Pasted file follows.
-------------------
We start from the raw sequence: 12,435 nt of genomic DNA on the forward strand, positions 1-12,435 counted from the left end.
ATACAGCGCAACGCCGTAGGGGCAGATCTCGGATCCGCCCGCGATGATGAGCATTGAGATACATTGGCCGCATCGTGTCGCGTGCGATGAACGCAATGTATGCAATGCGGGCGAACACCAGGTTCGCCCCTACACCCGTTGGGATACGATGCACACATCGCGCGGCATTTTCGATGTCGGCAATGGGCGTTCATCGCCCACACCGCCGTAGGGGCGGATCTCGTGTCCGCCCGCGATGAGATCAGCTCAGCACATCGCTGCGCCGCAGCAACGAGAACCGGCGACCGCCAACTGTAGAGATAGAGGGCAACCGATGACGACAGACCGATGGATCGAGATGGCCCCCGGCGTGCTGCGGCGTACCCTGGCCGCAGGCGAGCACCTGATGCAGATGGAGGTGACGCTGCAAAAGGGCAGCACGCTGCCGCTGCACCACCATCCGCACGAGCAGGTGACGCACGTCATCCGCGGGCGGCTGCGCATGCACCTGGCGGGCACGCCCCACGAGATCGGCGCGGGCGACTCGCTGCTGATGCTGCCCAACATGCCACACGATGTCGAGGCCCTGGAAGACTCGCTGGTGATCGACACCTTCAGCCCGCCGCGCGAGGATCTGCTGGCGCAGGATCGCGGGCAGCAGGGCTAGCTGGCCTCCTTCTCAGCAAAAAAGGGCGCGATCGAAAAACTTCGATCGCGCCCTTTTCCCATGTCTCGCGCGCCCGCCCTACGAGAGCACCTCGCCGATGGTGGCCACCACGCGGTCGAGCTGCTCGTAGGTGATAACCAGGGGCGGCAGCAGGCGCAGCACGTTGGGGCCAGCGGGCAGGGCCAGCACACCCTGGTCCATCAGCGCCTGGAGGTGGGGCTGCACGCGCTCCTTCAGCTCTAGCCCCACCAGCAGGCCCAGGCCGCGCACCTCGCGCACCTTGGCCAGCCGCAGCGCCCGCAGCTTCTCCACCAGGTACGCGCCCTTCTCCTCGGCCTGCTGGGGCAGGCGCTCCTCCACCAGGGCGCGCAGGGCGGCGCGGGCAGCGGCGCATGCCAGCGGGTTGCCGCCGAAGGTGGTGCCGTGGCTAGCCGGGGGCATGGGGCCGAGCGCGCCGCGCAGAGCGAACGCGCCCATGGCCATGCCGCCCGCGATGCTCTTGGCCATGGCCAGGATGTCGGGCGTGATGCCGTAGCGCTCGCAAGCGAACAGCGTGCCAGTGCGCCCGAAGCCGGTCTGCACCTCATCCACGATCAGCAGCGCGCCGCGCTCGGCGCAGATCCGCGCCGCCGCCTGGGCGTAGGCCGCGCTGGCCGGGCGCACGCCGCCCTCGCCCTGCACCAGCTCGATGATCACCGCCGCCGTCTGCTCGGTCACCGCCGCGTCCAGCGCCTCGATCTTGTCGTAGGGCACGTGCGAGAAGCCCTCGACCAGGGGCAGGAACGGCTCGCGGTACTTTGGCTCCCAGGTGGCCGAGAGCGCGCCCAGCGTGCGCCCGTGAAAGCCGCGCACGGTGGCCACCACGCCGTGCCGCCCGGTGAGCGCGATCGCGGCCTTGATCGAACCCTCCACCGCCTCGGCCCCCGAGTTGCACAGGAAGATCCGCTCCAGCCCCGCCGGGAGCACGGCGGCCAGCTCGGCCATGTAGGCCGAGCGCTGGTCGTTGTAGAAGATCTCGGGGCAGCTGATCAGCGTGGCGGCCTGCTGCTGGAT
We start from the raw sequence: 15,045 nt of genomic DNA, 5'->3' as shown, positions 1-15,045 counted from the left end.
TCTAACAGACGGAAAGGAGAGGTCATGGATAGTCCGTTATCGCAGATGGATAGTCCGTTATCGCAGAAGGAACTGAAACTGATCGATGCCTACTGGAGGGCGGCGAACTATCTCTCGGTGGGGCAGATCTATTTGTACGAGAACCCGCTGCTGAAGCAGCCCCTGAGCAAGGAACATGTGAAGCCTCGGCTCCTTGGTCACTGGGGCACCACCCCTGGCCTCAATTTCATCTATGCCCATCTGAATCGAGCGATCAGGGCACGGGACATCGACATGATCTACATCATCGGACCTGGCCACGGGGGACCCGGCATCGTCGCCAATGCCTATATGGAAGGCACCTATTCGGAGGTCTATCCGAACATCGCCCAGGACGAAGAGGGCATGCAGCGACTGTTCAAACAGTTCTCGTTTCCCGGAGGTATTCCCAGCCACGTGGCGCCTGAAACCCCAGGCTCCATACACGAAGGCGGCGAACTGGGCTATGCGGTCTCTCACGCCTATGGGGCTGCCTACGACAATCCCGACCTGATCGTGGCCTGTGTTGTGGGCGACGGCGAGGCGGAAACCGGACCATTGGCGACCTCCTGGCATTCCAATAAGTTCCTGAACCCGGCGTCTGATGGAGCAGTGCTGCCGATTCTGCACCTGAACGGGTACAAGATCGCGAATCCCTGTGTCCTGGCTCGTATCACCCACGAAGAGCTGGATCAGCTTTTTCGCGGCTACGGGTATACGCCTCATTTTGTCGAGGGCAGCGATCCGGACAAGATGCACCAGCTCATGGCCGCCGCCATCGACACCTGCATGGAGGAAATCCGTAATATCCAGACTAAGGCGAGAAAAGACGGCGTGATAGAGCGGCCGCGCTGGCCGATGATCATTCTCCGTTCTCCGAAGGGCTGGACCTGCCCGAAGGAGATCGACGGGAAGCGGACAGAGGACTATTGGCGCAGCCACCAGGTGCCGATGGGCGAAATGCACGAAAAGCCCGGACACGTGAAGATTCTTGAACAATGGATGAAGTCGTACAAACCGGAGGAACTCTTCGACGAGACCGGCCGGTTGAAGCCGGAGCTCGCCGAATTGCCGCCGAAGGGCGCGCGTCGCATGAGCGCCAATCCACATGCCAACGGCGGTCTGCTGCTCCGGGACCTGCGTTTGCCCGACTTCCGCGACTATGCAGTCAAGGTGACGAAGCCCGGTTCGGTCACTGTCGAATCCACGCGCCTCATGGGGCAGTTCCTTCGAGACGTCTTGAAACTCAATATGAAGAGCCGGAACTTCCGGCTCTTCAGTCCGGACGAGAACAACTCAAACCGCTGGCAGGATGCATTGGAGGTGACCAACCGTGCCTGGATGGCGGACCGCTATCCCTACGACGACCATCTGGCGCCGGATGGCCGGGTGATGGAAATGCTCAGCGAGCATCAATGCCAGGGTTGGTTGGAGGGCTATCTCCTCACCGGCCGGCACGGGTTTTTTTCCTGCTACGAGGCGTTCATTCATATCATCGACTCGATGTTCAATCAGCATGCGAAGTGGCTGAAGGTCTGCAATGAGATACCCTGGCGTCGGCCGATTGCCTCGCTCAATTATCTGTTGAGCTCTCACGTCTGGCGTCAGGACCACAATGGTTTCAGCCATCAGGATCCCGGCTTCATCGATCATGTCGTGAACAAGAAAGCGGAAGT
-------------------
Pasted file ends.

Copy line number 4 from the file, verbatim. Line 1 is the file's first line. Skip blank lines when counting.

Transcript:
TCTAACAGACGGAAAGGAGAGGTCATGGATAGTCCGTTATCGCAGATGGATAGTCCGTTATCGCAGAAGGAACTGAAACTGATCGATGCCTACTGGAGGGCGGCGAACTATCTCTCGGTGGGGCAGATCTATTTGTACGAGAACCCGCTGCTGAAGCAGCCCCTGAGCAAGGAACATGTGAAGCCTCGGCTCCTTGGTCACTGGGGCACCACCCCTGGCCTCAATTTCATCTATGCCCATCTGAATCGAGCGATCAGGGCACGGGACATCGACATGATCTACATCATCGGACCTGGCCACGGGGGACCCGGCATCGTCGCCAATGCCTATATGGAAGGCACCTATTCGGAGGTCTATCCGAACATCGCCCAGGACGAAGAGGGCATGCAGCGACTGTTCAAACAGTTCTCGTTTCCCGGAGGTATTCCCAGCCACGTGGCGCCTGAAACCCCAGGCTCCATACACGAAGGCGGCGAACTGGGCTATGCGGTCTCTCACGCCTATGGGGCTGCCTACGACAATCCCGACCTGATCGTGGCCTGTGTTGTGGGCGACGGCGAGGCGGAAACCGGACCATTGGCGACCTCCTGGCATTCCAATAAGTTCCTGAACCCGGCGTCTGATGGAGCAGTGCTGCCGATTCTGCACCTGAACGGGTACAAGATCGCGAATCCCTGTGTCCTGGCTCGTATCACCCACGAAGAGCTGGATCAGCTTTTTCGCGGCTACGGGTATACGCCTCATTTTGTCGAGGGCAGCGATCCGGACAAGATGCACCAGCTCATGGCCGCCGCCATCGACACCTGCATGGAGGAAATCCGTAATATCCAGACTAAGGCGAGAAAAGACGGCGTGATAGAGCGGCCGCGCTGGCCGATGATCATTCTCCGTTCTCCGAAGGGCTGGACCTGCCCGAAGGAGATCGACGGGAAGCGGACAGAGGACTATTGGCGCAGCCACCAGGTGCCGATGGGCGAAATGCACGAAAAGCCCGGACACGTGAAGATTCTTGAACAATGGATGAAGTCGTACAAACCGGAGGAACTCTTCGACGAGACCGGCCGGTTGAAGCCGGAGCTCGCCGAATTGCCGCCGAAGGGCGCGCGTCGCATGAGCGCCAATCCACATGCCAACGGCGGTCTGCTGCTCCGGGACCTGCGTTTGCCCGACTTCCGCGACTATGCAGTCAAGGTGACGAAGCCCGGTTCGGTCACTGTCGAATCCACGCGCCTCATGGGGCAGTTCCTTCGAGACGTCTTGAAACTCAATATGAAGAGCCGGAACTTCCGGCTCTTCAGTCCGGACGAGAACAACTCAAACCGCTGGCAGGATGCATTGGAGGTGACCAACCGTGCCTGGATGGCGGACCGCTATCCCTACGACGACCATCTGGCGCCGGATGGCCGGGTGATGGAAATGCTCAGCGAGCATCAATGCCAGGGTTGGTTGGAGGGCTATCTCCTCACCGGCCGGCACGGGTTTTTTTCCTGCTACGAGGCGTTCATTCATATCATCGACTCGATGTTCAATCAGCATGCGAAGTGGCTGAAGGTCTGCAATGAGATACCCTGGCGTCGGCCGATTGCCTCGCTCAATTATCTGTTGAGCTCTCACGTCTGGCGTCAGGACCACAATGGTTTCAGCCATCAGGATCCCGGCTTCATCGATCATGTCGTGAACAAGAAAGCGGAAGT